White Hawk

Prospect, Inactive

Commodities and mineralogy

Main commodities Ag; Au
Other commodities Cu; Pb; Sb; Zn
Ore minerals azurite; boulangerite; galena; goethite; hematite; malachite; pyrite; pyrrhotite; stibnite; tetrahedrite
Gangue minerals quartz; siderite

Geographic location

Quadrangle map, 1:250,000-scale MM
Quadrangle map, 1:63,360-scale C-2
Latitude 63.5358
Longitude -150.9451
Nearby scientific data Find additional scientific data near this location
Location and accuracy The White Hawk prospect is at an elevation of about 2150 feet on the north wall of the canyon of Eureka Creek, about three-quarters of a mile above its mouth. It is in the SW1/4 SE1/4 section 12. T. 16 S., R. 18 W., Fairbanks Meridian. The location is about at the center of the patented claim, and is accurate within about 300 feet. The prospect is number 15 of Bundtzen, Smith, and Tosdal (1976), 20 of Hawley and Associates (1978), 31 of Bundtzen (1981), and 34 of Thornsberry, McKee, and Salisbury (1984).

Geologic setting

Geologic description

The White Hawk prospect is in felsic(?) schist, close to a fault contact between Birch Creek Schist and felsic rocks of the Spruce Creek sequence (Thornsberry, McKee, and Salisbury, 1984, fig. K-2). The deposit consists of mineralized siderite-quartz veins. A hole (K-13), drilled by the U.S. Bureau of Mines in 1983, encountered pyrrhotite-bearing greenschist of Birch Creek type (Thornsberry, McKee, and Salisbury, 1984, fig. K-2; v. 2, occurrence 34). Early workings exposed siderite-quartz veins containing sphalerite, galena, pyrite, stibnite, tetrahedrite, and boulangerite and possibly other lead-antimony sulfides (Bundtzen, 1981). The sulfides are oxidized to azurite, goethite, hematite, and malachite.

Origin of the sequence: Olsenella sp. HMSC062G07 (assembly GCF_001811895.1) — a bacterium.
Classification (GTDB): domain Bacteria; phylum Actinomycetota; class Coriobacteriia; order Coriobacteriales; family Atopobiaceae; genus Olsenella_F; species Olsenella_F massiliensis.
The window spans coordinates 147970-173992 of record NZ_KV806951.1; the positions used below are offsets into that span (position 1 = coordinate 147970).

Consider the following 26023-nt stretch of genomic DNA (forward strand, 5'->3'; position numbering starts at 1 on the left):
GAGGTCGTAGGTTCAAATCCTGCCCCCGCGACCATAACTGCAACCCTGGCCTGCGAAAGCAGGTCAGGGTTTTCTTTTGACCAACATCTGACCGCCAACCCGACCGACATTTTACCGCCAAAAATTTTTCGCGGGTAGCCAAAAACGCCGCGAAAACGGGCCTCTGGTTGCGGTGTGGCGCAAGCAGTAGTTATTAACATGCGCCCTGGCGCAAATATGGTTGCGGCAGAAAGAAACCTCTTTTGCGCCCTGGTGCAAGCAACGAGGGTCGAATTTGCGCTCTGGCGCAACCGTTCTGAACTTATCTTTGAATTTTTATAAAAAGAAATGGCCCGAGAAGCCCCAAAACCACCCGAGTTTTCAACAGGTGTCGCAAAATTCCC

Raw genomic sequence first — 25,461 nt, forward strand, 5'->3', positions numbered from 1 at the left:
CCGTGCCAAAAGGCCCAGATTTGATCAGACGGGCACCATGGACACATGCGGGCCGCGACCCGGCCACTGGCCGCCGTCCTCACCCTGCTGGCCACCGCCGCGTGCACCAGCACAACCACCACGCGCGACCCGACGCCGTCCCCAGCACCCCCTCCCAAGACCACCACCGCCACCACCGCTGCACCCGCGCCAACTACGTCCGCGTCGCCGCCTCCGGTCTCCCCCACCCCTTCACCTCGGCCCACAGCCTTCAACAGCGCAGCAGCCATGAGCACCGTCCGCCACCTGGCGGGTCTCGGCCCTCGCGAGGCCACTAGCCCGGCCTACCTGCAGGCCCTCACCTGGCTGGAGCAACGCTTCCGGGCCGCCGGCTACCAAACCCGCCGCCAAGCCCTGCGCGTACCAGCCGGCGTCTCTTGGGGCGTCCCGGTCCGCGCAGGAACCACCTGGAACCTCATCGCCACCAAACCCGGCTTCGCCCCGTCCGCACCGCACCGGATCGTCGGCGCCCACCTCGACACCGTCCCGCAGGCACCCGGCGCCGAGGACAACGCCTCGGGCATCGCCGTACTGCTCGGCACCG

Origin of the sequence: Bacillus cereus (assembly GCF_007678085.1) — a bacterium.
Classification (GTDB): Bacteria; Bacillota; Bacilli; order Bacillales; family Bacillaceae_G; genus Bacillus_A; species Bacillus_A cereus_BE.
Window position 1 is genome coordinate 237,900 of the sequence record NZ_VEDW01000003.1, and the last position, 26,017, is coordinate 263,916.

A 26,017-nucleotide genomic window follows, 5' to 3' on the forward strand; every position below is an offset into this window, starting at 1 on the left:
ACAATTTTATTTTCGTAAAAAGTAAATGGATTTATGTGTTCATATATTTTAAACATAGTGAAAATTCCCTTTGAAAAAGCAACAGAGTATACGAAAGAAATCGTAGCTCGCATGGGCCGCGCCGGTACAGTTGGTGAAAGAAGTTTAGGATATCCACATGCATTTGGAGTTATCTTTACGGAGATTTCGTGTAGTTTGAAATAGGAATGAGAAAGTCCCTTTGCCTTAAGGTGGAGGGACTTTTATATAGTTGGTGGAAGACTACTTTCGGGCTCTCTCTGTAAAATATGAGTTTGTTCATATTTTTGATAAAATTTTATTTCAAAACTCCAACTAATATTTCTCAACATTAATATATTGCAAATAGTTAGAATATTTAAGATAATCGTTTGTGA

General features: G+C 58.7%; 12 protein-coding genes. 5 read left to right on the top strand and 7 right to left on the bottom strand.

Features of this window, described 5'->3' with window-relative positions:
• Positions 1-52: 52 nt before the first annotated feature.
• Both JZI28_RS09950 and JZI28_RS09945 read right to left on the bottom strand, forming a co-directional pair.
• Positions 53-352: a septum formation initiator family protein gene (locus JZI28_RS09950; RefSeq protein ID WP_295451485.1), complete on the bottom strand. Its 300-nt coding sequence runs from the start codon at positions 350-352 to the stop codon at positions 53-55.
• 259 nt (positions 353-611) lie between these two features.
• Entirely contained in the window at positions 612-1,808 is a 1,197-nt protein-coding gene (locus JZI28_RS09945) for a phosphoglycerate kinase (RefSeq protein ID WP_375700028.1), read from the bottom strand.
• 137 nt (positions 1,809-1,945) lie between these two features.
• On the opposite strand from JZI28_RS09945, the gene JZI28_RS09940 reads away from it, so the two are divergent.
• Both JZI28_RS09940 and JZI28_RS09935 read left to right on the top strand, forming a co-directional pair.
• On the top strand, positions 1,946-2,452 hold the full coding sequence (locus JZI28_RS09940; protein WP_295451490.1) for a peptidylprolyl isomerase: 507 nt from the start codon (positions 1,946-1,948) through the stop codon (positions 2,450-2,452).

Samples of dump material assayed as much as 24.5 percent lead, 32.5 percent zinc, 11 percent antimony, 11.6 ounces of silver per ton, and a small amount of gold (Thornsberry, McKee, and Salisbury, 1984, v. 2, occurrence 34). The prospect was developed by pits and a shallow shaft, largely sloughed. The claim discovery was on a 3-foot thick tetrahedrite-bearing vein of apparent NE strike. The vein probably continues southwesterly to a shallow shaft, where a similar 3-foot vein is exposed (Davis, 1923, p. 130).
Geologic map unit (-150.947385711482, 63.5352936879156)
Mineral deposit model Polymetallic vein (Cox and Singer, 1986; model 22c).
Mineral deposit model number 22c
Age of mineralization The deposit is assumed to be Eocene (see record MM091).
Alteration of deposit Oxidation of iron and copper minerals.

Production and reserves

Workings or exploration The vein was discovered and explored by pits and shallow shafts before 1922 (Davis, 1923). Some additional work was done by Seraphim (1962). The shallow workings are sloughed.
Indication of production None

Additional comments

The prospect is in Denali National Park and Preserve.

References